5 Foods You Should Be Eating This Fall
Reduce emotional eating with these suggestions.
Posted September 24, 2021 | Reviewed by Ekua Hagan
- New research has shown an increase in emotional eating during the fall and winter months.
- Certain foods have been shown to improve mental health and decrease emotional eating.
- Vitamin D-rich foods like mushrooms can help alleviate winter blues, while foods high in magnesium like pumpkin seeds could help with anxiety.
Fall has arrived! It's that time of year when bathing suits are being tucked away and jeans and sweaters are emerging. For many people, in addition to updating their wardrobe, the change in season leads to a notable increase in emotional eating.
A 2020 study indicated that people who start to feel the blues during the fall, due to shorter days, also often exhibit a significant change in their eating habits. Eleven studies were reviewed. The results indicated that people who feel blue during the fall and winter months consume significantly larger dinners as well as more evening snacks during the weekdays and weekends. They also demonstrate a higher frequency of binge/emotional eating and more cravings for starchy and high-fiber foods.
Just like changing your outfit to coincide with the weather, it may be time to consider aligning what you eat with the season to help prevent mindless eating and emotional eating.
Cinnamon is a spice we crave during the fall. The good news is that cinnamon is clinically shown to help regulate your blood sugar. This ultimately can assist in avoiding spikes in your blood sugar, which lead to craving sugary foods. Also, the scent of cinnamon is calming and a sweet reminder of the holiday season that is coming up. Sprinkle cinnamon in your coffee, on yogurt, or sip it in tea.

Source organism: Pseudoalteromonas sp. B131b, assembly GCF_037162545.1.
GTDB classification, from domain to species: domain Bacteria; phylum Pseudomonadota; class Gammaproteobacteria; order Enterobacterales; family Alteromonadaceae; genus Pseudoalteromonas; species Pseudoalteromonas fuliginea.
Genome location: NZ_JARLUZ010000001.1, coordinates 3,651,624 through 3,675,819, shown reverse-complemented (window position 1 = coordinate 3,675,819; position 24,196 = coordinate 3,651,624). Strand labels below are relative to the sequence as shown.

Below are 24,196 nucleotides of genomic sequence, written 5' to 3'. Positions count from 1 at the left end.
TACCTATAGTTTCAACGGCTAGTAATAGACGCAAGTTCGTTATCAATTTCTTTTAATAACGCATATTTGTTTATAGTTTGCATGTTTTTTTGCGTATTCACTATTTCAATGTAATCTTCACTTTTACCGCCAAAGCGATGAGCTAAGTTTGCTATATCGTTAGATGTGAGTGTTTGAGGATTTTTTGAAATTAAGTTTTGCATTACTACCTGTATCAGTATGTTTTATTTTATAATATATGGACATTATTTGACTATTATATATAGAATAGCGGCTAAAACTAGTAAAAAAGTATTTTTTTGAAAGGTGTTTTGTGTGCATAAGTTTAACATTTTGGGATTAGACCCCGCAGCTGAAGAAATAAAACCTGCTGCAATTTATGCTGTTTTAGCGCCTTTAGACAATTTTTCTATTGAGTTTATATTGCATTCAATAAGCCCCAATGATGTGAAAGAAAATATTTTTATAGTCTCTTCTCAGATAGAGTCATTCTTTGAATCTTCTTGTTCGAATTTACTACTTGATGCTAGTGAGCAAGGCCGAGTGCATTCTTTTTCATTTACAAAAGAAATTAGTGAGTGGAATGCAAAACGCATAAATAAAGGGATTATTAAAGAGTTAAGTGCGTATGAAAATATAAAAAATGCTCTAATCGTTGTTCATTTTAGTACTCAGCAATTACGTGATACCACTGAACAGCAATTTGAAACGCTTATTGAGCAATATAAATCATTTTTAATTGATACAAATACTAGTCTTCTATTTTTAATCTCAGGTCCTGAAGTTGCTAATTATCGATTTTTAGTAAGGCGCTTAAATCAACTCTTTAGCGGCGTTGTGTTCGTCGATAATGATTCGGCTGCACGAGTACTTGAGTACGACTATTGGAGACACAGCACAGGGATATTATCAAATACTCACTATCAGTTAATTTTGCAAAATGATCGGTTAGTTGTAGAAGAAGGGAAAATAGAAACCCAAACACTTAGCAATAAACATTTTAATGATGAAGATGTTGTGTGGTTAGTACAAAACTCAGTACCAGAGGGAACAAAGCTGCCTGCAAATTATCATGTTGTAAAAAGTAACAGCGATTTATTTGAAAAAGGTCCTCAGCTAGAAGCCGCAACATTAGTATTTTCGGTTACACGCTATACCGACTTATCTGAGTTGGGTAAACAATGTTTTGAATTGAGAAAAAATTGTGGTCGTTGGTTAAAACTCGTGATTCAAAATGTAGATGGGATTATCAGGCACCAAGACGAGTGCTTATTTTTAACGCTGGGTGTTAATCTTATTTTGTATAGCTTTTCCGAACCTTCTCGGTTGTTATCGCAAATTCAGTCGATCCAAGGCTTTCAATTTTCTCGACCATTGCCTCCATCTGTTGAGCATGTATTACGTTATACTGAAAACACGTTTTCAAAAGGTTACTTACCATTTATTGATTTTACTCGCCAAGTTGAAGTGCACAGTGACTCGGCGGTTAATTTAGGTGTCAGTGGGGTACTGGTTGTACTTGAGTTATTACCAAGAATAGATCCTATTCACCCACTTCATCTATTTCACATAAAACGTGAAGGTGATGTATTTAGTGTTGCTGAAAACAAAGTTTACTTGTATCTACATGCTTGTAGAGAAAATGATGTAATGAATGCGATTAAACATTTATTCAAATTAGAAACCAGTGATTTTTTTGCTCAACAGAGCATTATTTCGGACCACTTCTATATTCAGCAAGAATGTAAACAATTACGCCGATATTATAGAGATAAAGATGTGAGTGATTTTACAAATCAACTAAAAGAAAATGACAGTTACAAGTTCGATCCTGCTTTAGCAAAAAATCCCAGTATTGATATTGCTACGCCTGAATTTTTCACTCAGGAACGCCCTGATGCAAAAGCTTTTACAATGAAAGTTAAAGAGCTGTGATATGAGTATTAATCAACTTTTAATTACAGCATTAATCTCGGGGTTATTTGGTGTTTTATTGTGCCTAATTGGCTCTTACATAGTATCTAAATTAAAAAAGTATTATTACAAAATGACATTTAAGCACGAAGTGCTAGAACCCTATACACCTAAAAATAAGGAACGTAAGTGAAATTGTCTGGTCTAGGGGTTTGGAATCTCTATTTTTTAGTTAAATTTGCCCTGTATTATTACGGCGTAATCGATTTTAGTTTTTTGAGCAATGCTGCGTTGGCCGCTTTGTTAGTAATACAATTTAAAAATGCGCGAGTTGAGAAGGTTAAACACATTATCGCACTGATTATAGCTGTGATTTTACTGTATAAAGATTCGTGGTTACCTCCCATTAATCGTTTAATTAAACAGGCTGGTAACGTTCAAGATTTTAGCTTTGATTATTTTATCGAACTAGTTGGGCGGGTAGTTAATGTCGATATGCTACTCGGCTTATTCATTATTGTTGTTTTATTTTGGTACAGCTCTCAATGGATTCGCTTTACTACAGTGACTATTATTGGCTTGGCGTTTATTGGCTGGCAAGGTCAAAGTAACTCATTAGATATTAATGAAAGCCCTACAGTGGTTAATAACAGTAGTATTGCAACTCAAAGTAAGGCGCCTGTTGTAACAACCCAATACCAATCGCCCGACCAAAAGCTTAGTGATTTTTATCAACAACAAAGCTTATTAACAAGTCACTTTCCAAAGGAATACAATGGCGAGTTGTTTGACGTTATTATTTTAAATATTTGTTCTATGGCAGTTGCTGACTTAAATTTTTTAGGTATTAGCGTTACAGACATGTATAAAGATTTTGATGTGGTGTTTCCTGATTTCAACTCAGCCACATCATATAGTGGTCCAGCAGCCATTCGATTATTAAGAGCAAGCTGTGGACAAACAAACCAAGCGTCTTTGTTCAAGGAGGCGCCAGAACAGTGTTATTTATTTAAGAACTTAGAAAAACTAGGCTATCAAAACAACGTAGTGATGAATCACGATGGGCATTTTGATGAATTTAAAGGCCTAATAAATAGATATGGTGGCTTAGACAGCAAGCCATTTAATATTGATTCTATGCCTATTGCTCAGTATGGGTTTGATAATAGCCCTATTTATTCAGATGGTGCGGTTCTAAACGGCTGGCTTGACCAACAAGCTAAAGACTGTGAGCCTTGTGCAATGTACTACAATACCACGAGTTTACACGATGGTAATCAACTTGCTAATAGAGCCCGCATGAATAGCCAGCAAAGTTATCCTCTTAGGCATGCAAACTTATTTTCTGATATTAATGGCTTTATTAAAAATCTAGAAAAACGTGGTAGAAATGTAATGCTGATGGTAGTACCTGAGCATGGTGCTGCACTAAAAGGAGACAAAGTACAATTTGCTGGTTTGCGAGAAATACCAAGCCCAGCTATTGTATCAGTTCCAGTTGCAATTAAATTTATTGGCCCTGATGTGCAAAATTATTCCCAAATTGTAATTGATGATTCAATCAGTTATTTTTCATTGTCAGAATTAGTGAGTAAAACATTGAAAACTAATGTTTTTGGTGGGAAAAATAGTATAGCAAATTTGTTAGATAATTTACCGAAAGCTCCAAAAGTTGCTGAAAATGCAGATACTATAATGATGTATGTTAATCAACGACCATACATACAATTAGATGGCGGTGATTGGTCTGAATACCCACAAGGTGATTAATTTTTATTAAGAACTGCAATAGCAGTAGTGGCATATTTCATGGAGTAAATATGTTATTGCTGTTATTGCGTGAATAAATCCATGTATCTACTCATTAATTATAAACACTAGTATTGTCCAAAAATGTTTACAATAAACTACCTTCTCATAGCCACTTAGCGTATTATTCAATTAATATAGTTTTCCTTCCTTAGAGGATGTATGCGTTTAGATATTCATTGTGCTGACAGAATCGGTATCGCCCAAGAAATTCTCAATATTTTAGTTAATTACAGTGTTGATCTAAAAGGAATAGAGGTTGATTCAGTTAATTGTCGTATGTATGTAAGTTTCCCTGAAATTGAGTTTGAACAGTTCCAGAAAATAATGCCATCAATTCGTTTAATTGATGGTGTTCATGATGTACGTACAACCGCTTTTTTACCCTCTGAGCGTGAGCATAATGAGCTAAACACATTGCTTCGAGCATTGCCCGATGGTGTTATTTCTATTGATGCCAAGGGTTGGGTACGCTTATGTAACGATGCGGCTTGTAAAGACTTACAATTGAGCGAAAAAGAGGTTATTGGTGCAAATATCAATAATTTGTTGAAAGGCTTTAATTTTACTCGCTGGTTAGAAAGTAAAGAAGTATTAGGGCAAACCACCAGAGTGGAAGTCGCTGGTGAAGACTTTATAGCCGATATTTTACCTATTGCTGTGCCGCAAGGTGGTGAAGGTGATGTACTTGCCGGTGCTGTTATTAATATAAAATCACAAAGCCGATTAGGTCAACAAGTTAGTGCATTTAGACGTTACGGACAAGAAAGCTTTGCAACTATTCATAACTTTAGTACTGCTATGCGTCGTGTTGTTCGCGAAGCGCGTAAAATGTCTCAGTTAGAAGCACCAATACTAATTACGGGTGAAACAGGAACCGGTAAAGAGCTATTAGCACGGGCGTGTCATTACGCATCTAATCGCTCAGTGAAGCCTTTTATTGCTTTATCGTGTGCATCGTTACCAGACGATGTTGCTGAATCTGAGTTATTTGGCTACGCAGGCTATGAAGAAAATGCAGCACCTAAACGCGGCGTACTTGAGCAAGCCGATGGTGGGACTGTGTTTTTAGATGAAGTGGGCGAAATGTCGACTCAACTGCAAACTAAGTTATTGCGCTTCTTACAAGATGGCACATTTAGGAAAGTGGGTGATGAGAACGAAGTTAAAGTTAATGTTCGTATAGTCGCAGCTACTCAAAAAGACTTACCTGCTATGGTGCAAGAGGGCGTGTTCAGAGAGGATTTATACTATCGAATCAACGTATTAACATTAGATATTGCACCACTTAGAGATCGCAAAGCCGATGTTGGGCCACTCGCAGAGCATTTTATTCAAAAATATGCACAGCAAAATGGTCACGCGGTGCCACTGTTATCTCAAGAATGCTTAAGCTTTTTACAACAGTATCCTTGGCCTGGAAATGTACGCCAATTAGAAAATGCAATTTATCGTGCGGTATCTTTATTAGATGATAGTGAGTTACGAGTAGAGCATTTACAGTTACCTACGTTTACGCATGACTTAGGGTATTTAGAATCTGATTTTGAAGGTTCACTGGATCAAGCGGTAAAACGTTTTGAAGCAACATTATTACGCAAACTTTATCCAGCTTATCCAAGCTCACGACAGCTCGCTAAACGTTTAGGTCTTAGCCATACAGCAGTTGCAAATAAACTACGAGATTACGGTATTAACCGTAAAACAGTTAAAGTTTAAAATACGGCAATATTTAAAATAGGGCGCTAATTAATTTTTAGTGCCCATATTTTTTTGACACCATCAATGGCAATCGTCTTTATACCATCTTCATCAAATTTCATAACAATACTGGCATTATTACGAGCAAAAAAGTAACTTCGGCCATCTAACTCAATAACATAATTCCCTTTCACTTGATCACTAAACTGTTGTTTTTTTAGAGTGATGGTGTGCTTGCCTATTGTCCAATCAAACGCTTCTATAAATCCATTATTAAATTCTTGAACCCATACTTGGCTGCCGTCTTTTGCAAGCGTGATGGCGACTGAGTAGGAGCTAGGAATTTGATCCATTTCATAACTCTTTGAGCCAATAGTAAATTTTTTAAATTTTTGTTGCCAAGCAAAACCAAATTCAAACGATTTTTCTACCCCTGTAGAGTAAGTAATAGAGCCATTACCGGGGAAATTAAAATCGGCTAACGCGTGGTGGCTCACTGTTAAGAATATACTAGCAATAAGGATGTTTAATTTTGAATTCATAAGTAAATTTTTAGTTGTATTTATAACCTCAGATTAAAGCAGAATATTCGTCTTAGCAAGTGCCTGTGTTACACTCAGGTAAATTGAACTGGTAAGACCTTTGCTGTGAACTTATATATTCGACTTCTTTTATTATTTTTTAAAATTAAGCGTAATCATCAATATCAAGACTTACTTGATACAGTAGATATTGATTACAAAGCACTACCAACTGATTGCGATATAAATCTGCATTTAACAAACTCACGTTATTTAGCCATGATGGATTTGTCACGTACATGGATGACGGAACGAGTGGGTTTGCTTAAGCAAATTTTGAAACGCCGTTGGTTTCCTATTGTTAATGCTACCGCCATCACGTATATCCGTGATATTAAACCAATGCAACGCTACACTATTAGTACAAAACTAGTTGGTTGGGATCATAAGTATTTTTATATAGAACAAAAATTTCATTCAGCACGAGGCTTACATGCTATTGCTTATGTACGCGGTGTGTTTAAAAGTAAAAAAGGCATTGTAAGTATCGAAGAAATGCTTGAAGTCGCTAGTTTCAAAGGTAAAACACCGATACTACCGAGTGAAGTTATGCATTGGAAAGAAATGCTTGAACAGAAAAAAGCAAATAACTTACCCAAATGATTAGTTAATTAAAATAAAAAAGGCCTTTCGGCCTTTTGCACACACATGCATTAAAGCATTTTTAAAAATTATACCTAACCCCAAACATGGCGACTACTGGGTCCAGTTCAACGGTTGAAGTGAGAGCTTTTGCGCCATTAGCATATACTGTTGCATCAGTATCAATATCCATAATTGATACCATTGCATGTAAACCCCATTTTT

People who have more emotional eating during the fall also have been shown to have lower Vitamin D levels and higher levels of depression and anxiety. Mushrooms are one of the best sources of vitamin D. Boosting your vitamin D can ultimately help alleviate the winter blues. If you don't like mushrooms, you can load up on other vitamin D-rich foods such as salmon, sardines, herring and mackerel, red meat, egg yolks, and fortified foods such as breakfast cereals.
There is an interesting connection between your gut and your brain. People who have an increase in “bad bacteria” in their gut also are more likely to have higher levels of depression and anxiety. Ninety-five percent of your serotonin production happens in your gut, not your brain. Studies have shown that one of the best things that you can do is take probiotics to help to increase the level of “good bacteria.” You can also increase "good bacteria" by eating fermented foods such as pickles, yogurt, kombucha, and sauerkraut.
4. Pumpkin Seeds
Pumpkin seeds are one of the world's best sources of magnesium. So plan on saving the seeds to roast this year from your jack-o-lantern! Research has shown that people who have low magnesium also experience higher levels of anxiety because magnesium helps to bind to receptors that are calming. Also, magnesium blocks receptors and neurotransmitters that are more energizing. Unfortunately, about 79% of the world is low in magnesium. So if you have anxiety, particularly in the fall, try a magnesium supplement or other foods that are high in magnesium like leafy greens, nuts, or beans.
5. Sweet Potatoes
Sweet potatoes are a complex carbohydrate. They contain fiber, which breaks down slowly, to help keep your blood sugar stable. Also, sweet potatoes are rich in magnesium, which has been shown to reduce stress and anxiety. Other root vegetables which are prevalent in fall are foods like onions, potatoes, beets, and carrots.
Try these foods this fall! It's one small step to help improve your mental health and reduce emotional eating.